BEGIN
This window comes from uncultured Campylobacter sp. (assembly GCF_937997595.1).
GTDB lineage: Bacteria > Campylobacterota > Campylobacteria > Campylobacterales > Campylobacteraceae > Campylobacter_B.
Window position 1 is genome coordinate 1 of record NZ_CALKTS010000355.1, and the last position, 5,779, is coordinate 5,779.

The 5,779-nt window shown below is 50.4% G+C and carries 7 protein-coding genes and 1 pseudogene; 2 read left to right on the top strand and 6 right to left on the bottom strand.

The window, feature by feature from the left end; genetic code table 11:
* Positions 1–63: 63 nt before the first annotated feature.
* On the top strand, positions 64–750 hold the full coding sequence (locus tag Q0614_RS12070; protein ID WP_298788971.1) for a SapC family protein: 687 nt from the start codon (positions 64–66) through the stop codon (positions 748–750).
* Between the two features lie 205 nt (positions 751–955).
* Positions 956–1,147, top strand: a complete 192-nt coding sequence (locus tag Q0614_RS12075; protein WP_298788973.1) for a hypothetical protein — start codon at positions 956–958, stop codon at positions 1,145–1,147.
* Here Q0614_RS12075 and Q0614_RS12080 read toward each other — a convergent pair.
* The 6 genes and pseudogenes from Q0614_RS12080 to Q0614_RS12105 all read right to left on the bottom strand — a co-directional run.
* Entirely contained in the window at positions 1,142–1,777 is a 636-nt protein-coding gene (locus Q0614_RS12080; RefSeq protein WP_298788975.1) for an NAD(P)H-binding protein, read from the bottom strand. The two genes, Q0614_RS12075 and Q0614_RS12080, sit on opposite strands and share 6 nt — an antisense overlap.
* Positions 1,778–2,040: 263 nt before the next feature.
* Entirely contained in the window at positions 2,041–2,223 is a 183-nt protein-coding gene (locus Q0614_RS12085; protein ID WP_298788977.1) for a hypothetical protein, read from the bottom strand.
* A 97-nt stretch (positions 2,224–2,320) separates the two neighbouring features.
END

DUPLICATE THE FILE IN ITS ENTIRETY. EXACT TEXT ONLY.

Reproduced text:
This window comes from uncultured Campylobacter sp. (assembly GCF_937997595.1).
GTDB lineage: Bacteria > Campylobacterota > Campylobacteria > Campylobacterales > Campylobacteraceae > Campylobacter_B.
Window position 1 is genome coordinate 1 of record NZ_CALKTS010000355.1, and the last position, 5,779, is coordinate 5,779.

The 5,779-nt window shown below is 50.4% G+C and carries 7 protein-coding genes and 1 pseudogene; 2 read left to right on the top strand and 6 right to left on the bottom strand.

The window, feature by feature from the left end; genetic code table 11:
* Positions 1–63: 63 nt before the first annotated feature.
* On the top strand, positions 64–750 hold the full coding sequence (locus tag Q0614_RS12070; protein ID WP_298788971.1) for a SapC family protein: 687 nt from the start codon (positions 64–66) through the stop codon (positions 748–750).
* Between the two features lie 205 nt (positions 751–955).
* Positions 956–1,147, top strand: a complete 192-nt coding sequence (locus tag Q0614_RS12075; protein WP_298788973.1) for a hypothetical protein — start codon at positions 956–958, stop codon at positions 1,145–1,147.
* Here Q0614_RS12075 and Q0614_RS12080 read toward each other — a convergent pair.
* The 6 genes and pseudogenes from Q0614_RS12080 to Q0614_RS12105 all read right to left on the bottom strand — a co-directional run.
* Entirely contained in the window at positions 1,142–1,777 is a 636-nt protein-coding gene (locus Q0614_RS12080; RefSeq protein WP_298788975.1) for an NAD(P)H-binding protein, read from the bottom strand. The two genes, Q0614_RS12075 and Q0614_RS12080, sit on opposite strands and share 6 nt — an antisense overlap.
* Positions 1,778–2,040: 263 nt before the next feature.
* Entirely contained in the window at positions 2,041–2,223 is a 183-nt protein-coding gene (locus Q0614_RS12085; protein ID WP_298788977.1) for a hypothetical protein, read from the bottom strand.
* A 97-nt stretch (positions 2,224–2,320) separates the two neighbouring features.